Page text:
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This article by Hannah Schneider on Well + Good explores the relationship between pelvic floor tension and frequent headaches. Hannah reached out to me for my thoughts and I was glad to offer some insights. Here is a brief synopsis of the article along with a link to the full article below.

Heather Jeffcoat, DPT

Can Pelvic Floor Tension Spread to Your Head?

Everywhere you turn, it seems like there’s something new to know about the pelvic floor. Whether that’s healthy peeing tips or the fact that not everyone needs to do Kegels, there are often surprises. Fortunately or unfortunately, there’s another thing to add to this list: Pelvic floor tension can contribute to headaches. But don’t worry. This isn’t a pelvic floor riddle for you to untangle on your own. We asked Heather Jeffcoat DPT, pelvic floor physical therapist, author, and owner of FeminaPT to break down the connection.

Let’s start with some basics. The pelvic floor is a group of muscles that sit like a hammock in your pelvis, supporting your organs and controlling reflexes like peeing, pooping, and orgasming. The muscle group also works to help stabilize your core and assists with breathing and circulation. That said, pelvic floor tension, weakness, and looseness are fairly common issues, according to the Cleveland Clinic.

Pelvic floor tension occurs when your muscles are chronically tight, potentially impeding bladder and bowel control and sometimes causing painful sex for people with vaginas, the Cleveland Clinic says. It's complex and it's often hard to pin down the direct cause, but reasons can range from core weakness, improper posture or breathing, trauma like birth, prolapse, or simply inherited disposition, Dr. Jeffcoat says.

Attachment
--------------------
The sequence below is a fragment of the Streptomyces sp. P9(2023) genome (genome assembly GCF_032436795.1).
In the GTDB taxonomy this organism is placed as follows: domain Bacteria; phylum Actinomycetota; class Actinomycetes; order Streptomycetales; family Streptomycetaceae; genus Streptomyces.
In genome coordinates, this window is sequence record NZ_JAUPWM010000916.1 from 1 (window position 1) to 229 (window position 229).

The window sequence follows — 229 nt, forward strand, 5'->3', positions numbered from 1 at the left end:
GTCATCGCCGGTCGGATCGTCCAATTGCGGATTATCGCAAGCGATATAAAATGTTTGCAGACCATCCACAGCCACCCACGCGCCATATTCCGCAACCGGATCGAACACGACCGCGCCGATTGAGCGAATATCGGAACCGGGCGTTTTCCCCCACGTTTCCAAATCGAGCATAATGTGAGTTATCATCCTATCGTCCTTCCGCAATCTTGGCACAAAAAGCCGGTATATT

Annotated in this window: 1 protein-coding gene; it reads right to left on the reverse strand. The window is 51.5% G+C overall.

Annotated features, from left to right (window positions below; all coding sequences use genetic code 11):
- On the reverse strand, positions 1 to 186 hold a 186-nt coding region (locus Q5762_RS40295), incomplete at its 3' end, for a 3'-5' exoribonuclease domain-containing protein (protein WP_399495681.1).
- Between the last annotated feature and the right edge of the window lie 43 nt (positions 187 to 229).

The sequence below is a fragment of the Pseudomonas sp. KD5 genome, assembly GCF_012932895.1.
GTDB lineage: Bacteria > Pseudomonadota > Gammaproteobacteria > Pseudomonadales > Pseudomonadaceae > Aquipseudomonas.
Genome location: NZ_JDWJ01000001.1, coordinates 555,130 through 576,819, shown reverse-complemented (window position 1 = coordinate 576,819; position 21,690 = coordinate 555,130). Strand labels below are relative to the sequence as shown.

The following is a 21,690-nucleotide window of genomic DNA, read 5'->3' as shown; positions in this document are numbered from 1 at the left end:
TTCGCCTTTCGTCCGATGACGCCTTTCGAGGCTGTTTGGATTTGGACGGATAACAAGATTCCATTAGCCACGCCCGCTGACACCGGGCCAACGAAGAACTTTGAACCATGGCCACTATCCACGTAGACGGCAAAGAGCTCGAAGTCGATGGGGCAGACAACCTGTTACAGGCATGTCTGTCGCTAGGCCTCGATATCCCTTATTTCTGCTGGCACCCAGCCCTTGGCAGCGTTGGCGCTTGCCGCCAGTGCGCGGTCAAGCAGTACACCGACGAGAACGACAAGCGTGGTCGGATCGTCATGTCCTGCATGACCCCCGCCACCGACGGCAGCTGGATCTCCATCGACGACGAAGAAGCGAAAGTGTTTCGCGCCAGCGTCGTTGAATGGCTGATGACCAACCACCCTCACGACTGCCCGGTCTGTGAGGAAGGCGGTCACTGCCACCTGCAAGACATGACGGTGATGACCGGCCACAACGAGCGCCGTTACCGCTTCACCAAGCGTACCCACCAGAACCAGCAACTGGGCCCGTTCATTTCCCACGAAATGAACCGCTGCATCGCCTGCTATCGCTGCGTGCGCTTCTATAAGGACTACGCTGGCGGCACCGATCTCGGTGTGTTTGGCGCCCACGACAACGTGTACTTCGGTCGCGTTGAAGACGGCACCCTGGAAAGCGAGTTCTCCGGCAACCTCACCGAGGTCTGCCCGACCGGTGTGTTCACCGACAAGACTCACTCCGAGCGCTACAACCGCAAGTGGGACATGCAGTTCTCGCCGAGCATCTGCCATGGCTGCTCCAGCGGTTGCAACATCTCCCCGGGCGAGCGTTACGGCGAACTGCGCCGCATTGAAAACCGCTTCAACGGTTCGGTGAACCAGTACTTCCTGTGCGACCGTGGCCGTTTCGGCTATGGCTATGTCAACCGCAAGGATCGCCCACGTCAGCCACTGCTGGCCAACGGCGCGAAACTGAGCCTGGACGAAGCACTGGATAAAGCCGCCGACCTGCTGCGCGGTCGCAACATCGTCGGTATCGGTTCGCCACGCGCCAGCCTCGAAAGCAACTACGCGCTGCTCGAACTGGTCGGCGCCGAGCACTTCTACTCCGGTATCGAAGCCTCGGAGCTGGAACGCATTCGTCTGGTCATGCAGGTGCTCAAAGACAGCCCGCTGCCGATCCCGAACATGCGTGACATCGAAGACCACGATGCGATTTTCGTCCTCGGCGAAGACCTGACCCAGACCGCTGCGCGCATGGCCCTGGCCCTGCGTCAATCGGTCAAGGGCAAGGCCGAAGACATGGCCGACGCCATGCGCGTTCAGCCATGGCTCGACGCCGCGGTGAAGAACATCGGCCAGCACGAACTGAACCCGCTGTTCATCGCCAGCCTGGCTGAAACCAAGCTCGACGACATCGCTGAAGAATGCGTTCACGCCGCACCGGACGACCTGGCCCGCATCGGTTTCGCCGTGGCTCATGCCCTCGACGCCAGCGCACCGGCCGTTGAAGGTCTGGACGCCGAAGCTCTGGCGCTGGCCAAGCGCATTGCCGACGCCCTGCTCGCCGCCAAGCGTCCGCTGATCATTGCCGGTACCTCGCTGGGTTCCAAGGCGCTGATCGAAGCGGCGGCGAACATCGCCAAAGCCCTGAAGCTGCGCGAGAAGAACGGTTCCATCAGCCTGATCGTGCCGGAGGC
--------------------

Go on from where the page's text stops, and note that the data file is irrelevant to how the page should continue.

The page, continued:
How are headaches connected to pelvic floor tension

The most frequent type of headache you might experience is a tension headache, which is a dull, painful headache that often feels like a band tightening around the skull, the Mayo Clinic explains. These headaches have their origin near the neck, in the cervical spine region: Your neck muscles tense and pull on the shorter fascial tissue that connects to your forehead muscles, creating a classic tension headache, the Mayo Clinic explains.

To learn moure about the connection between pelvic floor tension and frequent headaches, continue to the full article here.

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** This information is for educational purposes only and is not intended to replace the advice of your doctor. **

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